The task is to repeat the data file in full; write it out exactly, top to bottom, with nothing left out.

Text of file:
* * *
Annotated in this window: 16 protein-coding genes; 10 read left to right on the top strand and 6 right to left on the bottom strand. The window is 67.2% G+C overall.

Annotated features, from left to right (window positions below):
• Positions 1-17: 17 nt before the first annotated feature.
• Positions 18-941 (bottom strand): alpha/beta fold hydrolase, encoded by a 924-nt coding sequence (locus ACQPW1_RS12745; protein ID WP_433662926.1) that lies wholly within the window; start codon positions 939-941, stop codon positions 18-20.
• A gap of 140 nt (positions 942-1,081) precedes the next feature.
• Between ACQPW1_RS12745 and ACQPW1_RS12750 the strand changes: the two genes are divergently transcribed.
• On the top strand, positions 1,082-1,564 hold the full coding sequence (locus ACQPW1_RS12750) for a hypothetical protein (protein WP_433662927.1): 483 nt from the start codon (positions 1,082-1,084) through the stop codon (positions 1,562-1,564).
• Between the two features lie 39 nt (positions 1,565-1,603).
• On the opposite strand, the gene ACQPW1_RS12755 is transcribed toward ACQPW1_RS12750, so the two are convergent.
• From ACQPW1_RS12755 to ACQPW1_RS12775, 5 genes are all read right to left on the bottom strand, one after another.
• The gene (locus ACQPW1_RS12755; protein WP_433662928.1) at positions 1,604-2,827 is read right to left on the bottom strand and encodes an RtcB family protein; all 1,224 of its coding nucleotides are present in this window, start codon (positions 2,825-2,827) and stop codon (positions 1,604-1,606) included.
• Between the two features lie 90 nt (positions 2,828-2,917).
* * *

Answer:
Annotated in this window: 16 protein-coding genes; 10 read left to right on the top strand and 6 right to left on the bottom strand. The window is 67.2% G+C overall.

Annotated features, from left to right (window positions below):
• Positions 1-17: 17 nt before the first annotated feature.
• Positions 18-941 (bottom strand): alpha/beta fold hydrolase, encoded by a 924-nt coding sequence (locus ACQPW1_RS12745; protein ID WP_433662926.1) that lies wholly within the window; start codon positions 939-941, stop codon positions 18-20.
• A gap of 140 nt (positions 942-1,081) precedes the next feature.
• Between ACQPW1_RS12745 and ACQPW1_RS12750 the strand changes: the two genes are divergently transcribed.
• On the top strand, positions 1,082-1,564 hold the full coding sequence (locus ACQPW1_RS12750) for a hypothetical protein (protein WP_433662927.1): 483 nt from the start codon (positions 1,082-1,084) through the stop codon (positions 1,562-1,564).
• Between the two features lie 39 nt (positions 1,565-1,603).
• On the opposite strand, the gene ACQPW1_RS12755 is transcribed toward ACQPW1_RS12750, so the two are convergent.
• From ACQPW1_RS12755 to ACQPW1_RS12775, 5 genes are all read right to left on the bottom strand, one after another.
• The gene (locus ACQPW1_RS12755; protein WP_433662928.1) at positions 1,604-2,827 is read right to left on the bottom strand and encodes an RtcB family protein; all 1,224 of its coding nucleotides are present in this window, start codon (positions 2,825-2,827) and stop codon (positions 1,604-1,606) included.
• Between the two features lie 90 nt (positions 2,828-2,917).